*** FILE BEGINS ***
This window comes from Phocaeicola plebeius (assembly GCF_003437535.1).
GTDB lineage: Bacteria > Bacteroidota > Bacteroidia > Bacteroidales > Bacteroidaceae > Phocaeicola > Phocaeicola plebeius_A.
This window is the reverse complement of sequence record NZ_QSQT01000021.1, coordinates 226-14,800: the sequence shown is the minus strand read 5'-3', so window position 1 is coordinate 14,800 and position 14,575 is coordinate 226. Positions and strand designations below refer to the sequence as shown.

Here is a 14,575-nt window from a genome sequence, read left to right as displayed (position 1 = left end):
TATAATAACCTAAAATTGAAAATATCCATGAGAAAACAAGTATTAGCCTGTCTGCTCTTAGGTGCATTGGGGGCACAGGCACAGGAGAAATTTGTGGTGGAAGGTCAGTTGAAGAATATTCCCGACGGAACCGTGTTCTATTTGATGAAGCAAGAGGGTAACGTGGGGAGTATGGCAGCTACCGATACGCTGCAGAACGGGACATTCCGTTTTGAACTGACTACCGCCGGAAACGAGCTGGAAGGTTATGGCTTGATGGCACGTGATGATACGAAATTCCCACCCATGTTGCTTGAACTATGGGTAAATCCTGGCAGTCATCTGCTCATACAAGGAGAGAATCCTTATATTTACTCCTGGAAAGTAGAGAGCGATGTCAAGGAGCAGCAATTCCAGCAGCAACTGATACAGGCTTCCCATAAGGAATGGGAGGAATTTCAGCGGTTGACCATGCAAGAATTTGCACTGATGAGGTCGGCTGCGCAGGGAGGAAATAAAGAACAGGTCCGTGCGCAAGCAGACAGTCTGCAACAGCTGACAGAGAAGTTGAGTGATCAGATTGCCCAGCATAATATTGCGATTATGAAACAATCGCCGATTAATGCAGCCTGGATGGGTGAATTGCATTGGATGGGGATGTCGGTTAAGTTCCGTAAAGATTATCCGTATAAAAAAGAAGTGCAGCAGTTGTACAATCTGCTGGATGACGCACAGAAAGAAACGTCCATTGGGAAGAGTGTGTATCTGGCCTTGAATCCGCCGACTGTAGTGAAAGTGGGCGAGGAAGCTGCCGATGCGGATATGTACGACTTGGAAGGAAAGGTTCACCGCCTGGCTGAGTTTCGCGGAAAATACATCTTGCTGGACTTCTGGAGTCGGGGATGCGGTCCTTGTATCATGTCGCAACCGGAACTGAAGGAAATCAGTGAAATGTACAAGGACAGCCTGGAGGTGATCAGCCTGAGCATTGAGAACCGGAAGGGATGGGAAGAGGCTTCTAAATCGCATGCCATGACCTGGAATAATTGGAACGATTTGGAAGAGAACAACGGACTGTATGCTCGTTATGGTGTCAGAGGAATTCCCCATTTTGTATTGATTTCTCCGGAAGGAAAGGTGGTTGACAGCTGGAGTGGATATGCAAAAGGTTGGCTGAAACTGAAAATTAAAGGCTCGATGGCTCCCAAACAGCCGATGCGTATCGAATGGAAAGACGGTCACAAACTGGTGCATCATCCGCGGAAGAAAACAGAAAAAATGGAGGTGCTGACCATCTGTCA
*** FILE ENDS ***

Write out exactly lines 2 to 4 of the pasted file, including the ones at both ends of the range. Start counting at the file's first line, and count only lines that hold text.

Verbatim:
GTDB lineage: Bacteria > Bacteroidota > Bacteroidia > Bacteroidales > Bacteroidaceae > Phocaeicola > Phocaeicola plebeius_A.
This window is the reverse complement of sequence record NZ_QSQT01000021.1, coordinates 226-14,800: the sequence shown is the minus strand read 5'-3', so window position 1 is coordinate 14,800 and position 14,575 is coordinate 226. Positions and strand designations below refer to the sequence as shown.

Here is a 14,575-nt window from a genome sequence, read left to right as displayed (position 1 = left end):